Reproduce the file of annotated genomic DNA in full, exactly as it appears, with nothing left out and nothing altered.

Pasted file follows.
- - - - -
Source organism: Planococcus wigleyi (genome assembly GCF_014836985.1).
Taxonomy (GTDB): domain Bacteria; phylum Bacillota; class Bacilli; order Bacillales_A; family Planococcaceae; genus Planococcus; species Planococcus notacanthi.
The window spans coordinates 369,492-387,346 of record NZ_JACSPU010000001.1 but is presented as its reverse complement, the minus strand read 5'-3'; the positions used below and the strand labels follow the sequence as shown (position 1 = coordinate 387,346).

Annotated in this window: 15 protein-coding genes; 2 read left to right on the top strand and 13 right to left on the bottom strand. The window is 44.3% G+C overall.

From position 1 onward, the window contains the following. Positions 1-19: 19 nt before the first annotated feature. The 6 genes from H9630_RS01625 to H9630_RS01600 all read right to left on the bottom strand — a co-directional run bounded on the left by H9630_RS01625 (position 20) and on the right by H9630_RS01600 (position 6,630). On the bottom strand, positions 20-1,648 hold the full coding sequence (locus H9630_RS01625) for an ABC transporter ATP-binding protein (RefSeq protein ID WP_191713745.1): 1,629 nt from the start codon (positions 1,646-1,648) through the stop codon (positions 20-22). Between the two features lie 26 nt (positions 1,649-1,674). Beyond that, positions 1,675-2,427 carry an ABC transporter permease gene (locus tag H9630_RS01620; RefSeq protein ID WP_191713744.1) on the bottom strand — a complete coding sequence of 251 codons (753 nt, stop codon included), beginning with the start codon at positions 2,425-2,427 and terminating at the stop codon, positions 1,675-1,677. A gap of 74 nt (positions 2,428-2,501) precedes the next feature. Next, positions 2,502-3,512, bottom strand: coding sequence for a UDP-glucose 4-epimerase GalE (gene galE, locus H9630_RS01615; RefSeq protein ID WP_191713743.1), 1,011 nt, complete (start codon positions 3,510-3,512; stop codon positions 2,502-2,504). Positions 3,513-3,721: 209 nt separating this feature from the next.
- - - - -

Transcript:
Source organism: Planococcus wigleyi (genome assembly GCF_014836985.1).
Taxonomy (GTDB): domain Bacteria; phylum Bacillota; class Bacilli; order Bacillales_A; family Planococcaceae; genus Planococcus; species Planococcus notacanthi.
The window spans coordinates 369,492-387,346 of record NZ_JACSPU010000001.1 but is presented as its reverse complement, the minus strand read 5'-3'; the positions used below and the strand labels follow the sequence as shown (position 1 = coordinate 387,346).

Annotated in this window: 15 protein-coding genes; 2 read left to right on the top strand and 13 right to left on the bottom strand. The window is 44.3% G+C overall.

From position 1 onward, the window contains the following. Positions 1-19: 19 nt before the first annotated feature. The 6 genes from H9630_RS01625 to H9630_RS01600 all read right to left on the bottom strand — a co-directional run bounded on the left by H9630_RS01625 (position 20) and on the right by H9630_RS01600 (position 6,630). On the bottom strand, positions 20-1,648 hold the full coding sequence (locus H9630_RS01625) for an ABC transporter ATP-binding protein (RefSeq protein ID WP_191713745.1): 1,629 nt from the start codon (positions 1,646-1,648) through the stop codon (positions 20-22). Between the two features lie 26 nt (positions 1,649-1,674). Beyond that, positions 1,675-2,427 carry an ABC transporter permease gene (locus tag H9630_RS01620; RefSeq protein ID WP_191713744.1) on the bottom strand — a complete coding sequence of 251 codons (753 nt, stop codon included), beginning with the start codon at positions 2,425-2,427 and terminating at the stop codon, positions 1,675-1,677. A gap of 74 nt (positions 2,428-2,501) precedes the next feature. Next, positions 2,502-3,512, bottom strand: coding sequence for a UDP-glucose 4-epimerase GalE (gene galE, locus H9630_RS01615; RefSeq protein ID WP_191713743.1), 1,011 nt, complete (start codon positions 3,510-3,512; stop codon positions 2,502-2,504). Positions 3,513-3,721: 209 nt separating this feature from the next.